Written July 02, 2016
My wife and I met 4 years ago and what a great way to celebrate that meeting. We could not stop talking (after the film) about the plot, score and cinematography. What an enjoyable experience. Thank you Fathom, and than you Fandango and AMC. We had a great night at the movies
Written December 18, 2014
David Lean's Lawrence is one of those movies you have to see on screen. Sweeping, poignant and magical at times, it does what movies do best: paints a picture of this figure from history highlighting events that are not as well known. Peter O'toole career defining role at Lawrence shows warts and all, and it is interesting for a movie 50 years old to subtly tackle his sexual preference. It is a movie that should be taken out every few years and rerun in the theater like a beloved copy of a book.
Written May 28, 2016
At age seven, my mother took me and my older brother to see Lawrence of Arabia (spring 1963) at [I think] Uptown Theater in DC. I saw the 1989 restoration at the Uptown, and last night I saw the even more beautiful restoration at Balston Cinema in Arlington at 7 PM showing. After the screeing was over, the audience of 40-50 erupted in spontaneous applause. Truly the epic masterpiece of all time. It may have the greatest ever cast/characters in Peter O'Toole, Omar Shariif, Alec Guiness, Jack Hawkins, Claude Rains, Anthony Quayle, and Arthur Kennedy, and the most spectacular and honest battle scenes. It's prescient in dealing with dyamics of Arab nationalism (Washington Post headline that day on Turksih reprisals against Syria), the arrogance of British colonialism (e.g., all time classic scene where Lawrence and the Arab boy cause an uproar at the British officer's club).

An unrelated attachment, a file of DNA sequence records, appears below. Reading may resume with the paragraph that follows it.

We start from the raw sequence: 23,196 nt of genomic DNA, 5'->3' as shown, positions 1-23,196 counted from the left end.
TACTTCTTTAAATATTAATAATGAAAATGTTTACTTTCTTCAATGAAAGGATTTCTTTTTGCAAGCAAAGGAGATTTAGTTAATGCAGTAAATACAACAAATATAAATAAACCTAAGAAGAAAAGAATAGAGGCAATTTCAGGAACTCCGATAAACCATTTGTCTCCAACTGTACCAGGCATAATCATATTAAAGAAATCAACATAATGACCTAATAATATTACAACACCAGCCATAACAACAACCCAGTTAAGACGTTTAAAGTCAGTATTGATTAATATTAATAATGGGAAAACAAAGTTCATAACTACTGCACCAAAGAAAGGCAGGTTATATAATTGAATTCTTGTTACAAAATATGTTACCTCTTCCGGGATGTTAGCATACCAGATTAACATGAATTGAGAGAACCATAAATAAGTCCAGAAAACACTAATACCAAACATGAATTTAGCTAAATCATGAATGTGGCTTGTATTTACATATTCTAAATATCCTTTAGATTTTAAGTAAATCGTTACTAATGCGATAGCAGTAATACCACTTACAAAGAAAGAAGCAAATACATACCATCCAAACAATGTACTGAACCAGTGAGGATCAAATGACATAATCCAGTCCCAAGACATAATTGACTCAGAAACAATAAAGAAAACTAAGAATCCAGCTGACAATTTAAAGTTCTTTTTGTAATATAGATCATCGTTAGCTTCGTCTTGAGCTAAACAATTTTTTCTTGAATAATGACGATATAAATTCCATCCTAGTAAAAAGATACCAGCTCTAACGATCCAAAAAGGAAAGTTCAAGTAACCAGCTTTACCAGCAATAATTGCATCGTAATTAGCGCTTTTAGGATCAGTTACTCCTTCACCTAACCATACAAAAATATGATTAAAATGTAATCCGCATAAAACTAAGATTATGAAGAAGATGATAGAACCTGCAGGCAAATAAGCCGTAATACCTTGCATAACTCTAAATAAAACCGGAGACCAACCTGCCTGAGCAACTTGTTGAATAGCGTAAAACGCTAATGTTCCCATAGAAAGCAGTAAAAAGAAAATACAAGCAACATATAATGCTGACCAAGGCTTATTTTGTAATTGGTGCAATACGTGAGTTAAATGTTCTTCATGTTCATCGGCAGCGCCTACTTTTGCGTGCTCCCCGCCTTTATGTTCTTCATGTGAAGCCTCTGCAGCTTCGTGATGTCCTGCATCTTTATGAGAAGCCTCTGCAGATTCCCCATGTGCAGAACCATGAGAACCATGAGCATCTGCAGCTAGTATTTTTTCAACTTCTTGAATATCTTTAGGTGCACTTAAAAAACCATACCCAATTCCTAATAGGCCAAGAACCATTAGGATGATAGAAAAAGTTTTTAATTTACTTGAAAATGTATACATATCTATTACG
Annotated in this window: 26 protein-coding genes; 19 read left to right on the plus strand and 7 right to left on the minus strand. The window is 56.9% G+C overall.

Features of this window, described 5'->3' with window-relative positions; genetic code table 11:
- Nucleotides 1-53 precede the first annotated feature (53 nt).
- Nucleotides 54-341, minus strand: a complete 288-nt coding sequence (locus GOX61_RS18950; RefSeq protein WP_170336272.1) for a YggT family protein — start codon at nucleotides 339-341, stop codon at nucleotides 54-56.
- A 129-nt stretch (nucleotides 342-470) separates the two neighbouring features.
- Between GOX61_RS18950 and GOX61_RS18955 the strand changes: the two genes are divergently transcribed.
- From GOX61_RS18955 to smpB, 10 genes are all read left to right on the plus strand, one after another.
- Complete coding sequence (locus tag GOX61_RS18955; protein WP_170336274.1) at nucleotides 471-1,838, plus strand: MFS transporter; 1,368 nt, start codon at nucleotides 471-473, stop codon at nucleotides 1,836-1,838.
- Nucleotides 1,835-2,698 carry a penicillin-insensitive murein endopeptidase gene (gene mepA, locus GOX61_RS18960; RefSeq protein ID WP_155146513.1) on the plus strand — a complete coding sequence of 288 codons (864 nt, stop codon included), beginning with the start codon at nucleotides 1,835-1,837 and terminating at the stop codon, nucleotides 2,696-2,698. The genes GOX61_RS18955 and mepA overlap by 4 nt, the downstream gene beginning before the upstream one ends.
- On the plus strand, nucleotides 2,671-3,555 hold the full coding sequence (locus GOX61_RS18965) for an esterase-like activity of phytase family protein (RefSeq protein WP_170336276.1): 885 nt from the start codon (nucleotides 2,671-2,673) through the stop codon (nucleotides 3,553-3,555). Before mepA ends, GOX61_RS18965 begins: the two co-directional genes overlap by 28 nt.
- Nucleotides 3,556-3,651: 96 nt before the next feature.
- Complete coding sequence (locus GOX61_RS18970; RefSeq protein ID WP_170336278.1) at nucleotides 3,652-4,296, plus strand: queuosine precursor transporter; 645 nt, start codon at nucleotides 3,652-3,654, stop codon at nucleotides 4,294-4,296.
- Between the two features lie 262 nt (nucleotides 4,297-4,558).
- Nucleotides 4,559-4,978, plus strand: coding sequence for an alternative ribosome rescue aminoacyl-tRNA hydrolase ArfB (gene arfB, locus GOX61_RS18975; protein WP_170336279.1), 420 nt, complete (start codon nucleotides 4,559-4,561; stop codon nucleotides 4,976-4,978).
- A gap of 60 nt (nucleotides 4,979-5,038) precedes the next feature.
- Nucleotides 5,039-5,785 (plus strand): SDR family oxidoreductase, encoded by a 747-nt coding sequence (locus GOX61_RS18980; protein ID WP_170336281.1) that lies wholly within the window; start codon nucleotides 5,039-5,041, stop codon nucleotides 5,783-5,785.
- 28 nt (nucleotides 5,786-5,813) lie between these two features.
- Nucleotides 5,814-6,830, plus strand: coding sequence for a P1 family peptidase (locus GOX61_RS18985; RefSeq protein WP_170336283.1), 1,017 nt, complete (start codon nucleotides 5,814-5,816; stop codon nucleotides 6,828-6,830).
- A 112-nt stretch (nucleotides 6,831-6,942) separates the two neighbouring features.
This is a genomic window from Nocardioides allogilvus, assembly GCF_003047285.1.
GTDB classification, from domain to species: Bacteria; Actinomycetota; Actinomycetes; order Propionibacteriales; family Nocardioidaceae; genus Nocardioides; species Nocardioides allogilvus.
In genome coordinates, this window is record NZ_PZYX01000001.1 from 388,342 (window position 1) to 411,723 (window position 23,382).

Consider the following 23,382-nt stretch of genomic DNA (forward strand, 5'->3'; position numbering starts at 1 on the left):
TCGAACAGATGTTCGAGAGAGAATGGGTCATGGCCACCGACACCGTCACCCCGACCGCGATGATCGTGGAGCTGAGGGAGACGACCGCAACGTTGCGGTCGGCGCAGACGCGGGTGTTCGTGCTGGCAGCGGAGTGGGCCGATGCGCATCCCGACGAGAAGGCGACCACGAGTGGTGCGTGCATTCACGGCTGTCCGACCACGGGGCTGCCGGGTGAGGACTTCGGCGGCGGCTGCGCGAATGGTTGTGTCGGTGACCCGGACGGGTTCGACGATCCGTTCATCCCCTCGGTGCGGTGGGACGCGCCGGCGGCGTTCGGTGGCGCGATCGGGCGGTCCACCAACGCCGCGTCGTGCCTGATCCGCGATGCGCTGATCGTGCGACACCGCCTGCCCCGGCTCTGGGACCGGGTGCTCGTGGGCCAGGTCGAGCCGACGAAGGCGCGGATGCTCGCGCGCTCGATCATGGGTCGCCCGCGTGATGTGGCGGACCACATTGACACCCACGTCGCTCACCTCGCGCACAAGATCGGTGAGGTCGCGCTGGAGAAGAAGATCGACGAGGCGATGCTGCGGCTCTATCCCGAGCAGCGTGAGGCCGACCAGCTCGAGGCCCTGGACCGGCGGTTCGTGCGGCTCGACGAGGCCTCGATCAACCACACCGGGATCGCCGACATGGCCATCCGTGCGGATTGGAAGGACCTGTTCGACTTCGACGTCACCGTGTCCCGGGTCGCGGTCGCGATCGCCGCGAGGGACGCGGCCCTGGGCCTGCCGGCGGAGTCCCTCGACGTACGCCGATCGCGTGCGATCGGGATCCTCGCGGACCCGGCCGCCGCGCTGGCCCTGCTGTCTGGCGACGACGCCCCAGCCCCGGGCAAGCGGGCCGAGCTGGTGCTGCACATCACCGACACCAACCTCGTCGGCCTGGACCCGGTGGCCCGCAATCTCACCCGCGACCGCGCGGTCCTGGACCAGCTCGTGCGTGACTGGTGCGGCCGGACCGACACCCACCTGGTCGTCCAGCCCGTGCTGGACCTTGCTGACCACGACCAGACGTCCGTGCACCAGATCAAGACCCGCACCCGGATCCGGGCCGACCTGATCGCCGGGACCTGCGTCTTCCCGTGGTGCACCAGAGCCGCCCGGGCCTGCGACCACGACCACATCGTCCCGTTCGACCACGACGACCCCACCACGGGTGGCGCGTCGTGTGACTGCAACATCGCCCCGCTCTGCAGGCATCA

Written May 24, 2016
David Lean's panoramic production of P.E. Lwrence has triggered my need to read more on the man and on his historical impact durling the last days of the Ottoman Empire....
Written June 25, 2016
There is more than enough written about the excellence of David Lean's masterpiece, "Lawrence of Arabia," and the Fathom Events showing last night at the Hoffman Theaters in Alexandria, VA was a great setting for its 50th anniversary observance. The 4K digitalization of the film was remarkable and I found even more to appreciate in it as the movie unfolded.
One caveat: the Hoffman complex holds multiple theaters, so the one next door to us was showing the latest "Resident Evil" movie. Unfortunately, several quieter moments in "Lawrence," such as the initial meeting at the well between Lawrence & Ali, were ruined by the fighting of lycans, vampires, zombies, etc., that could be heard through the walls. Theater complexes should try to separate special showings such as "Lawrence" from other films so such sound bleed-through is lessened.